ERWIN — In Erwin for a Friday luncheon with her constituents, U.S. Sen. Marsha Blackburn was met by a crowd of about 70 Republican faithful and nearly two dozen protesters from the local Democratic Party.

The luncheon was hosted by the Unicoi County Chamber of Commerce on the request of Blackburn’s office during a weekend visit to Northeast Tennessee, in which the senator was slated to serve as grand marshal of Saturday night’s NASCAR race at Bristol.

Billed as “A Conversation With Marsha Blackburn,” the event was held at The Bramble entertainment venue adjacent to the Unicoi County Courthouse where members of Unicoi, Washington, Carter and Sullivan counties’ Democratic party stationed themselves on both sides of the street to greet Blackburn with homemade signs of protest to multiple Republican policy initiatives and her close ties to the president.

Inside the Bramble, 68 people paid $25 a plate to hear the Senator speak about issues in a question-and-answer session moderated by state Rep. David Hawk of Greeneville, who introduced her as “a fireball” and “a tireless worker” who works well with both congress and the president.

Blackburn, who toured the Nuclear Fuel Services plant in Erwin immediately prior to the luncheon, began her remarks with a discussion of how the plant is vitally important not only to the local economy but to national defense.

From her role as chairwoman of a new technology task force working with the Department of Defense and others in Washington, Blackburn said she sees national security being increasingly driven by technology.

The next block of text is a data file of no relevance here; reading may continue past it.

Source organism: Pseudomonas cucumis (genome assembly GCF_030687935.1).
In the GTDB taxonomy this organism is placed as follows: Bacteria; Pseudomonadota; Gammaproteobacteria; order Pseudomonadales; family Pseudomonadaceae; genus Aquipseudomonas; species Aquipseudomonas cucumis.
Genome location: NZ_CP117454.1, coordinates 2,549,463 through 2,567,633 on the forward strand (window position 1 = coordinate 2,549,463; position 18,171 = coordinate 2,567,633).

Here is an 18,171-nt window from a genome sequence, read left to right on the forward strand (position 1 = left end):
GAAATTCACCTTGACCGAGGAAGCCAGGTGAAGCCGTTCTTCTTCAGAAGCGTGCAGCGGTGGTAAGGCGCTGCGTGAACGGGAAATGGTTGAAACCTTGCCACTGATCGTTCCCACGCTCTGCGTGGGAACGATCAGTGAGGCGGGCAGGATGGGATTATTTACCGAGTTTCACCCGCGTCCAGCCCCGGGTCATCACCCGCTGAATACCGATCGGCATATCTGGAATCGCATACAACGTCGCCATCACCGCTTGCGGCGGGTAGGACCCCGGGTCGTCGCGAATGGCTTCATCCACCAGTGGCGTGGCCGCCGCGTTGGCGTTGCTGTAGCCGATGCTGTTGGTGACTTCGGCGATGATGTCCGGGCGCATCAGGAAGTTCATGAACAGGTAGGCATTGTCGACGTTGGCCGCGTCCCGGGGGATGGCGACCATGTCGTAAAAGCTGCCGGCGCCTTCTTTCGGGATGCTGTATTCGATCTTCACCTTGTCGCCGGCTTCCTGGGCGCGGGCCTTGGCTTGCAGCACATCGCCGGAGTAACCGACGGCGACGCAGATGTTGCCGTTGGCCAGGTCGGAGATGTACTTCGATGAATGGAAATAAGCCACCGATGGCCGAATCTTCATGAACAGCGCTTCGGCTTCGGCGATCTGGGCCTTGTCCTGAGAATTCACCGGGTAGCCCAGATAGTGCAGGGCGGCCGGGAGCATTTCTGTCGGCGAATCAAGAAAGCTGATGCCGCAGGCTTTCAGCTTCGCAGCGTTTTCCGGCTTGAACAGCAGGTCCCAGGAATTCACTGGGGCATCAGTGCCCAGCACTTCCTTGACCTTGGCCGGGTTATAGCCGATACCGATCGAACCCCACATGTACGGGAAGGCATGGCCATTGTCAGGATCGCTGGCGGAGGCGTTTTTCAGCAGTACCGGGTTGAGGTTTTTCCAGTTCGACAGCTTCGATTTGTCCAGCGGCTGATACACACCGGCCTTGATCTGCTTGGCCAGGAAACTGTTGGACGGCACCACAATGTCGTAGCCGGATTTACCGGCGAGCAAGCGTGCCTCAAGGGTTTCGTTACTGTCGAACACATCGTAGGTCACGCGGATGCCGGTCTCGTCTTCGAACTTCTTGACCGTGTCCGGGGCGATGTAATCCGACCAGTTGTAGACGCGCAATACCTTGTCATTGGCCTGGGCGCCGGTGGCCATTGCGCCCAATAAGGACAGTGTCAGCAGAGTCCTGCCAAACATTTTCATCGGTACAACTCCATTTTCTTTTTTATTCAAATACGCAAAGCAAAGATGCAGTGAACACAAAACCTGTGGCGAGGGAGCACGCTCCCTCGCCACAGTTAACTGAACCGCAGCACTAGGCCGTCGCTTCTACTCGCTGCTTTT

She said she believes “much of 21st century warfare will be cyber” and that health care, education, law enforcement and “every single section of our economy” will likewise be dependent on high-speed internet. And she cited her work with former Tennessee Governor Bill Haslam to leverage $45 million in grants available to Tennessee communities this year “to close the digital divide.”

Addressing the international economy, Blackburn said three key trade agreements are eminent beginning with the U.S., Mexico and Canada agreement that she believes will be finalized in September.

She said a new U.S. trade agreement with Japan will also happen “very soon” and will be very important to agricultural interests in Tennessee. And in the United Kingdom, she said, a new U.S. trade agreement will follow the finalization of that nation’s exit from the European Union.

With those three agreements, she said, “China will not want to be left out” and will relent to U.S. demands for protection of intellectual property and removal of spyware embedded in Chinese manufactured telecommunications equipment. “They will come to the table,” she said.

Blackburn said she is also working with Republicans to make permanent the Trump administration tax cuts set to expire in 2025 because of the “phenomenal” economic performance the cuts have produced.

On health care, she said she supports a proposed block-grant program that will allow Tennessee to use federal dollars more effectively, a rural health agenda through which doctors and treatment facilities can be placed where they are most needed and the expansion of telemedicine across state lines.

And on the national debt, Blackburn said she voted against the recent spending bill and its $3 trillion in new debt saying, “The debt we are leaving to children and grandchildren is immoral.” She also reiterated a sentiment shared with her that “the greatest threat to our nation’s security is our nation’s debt.”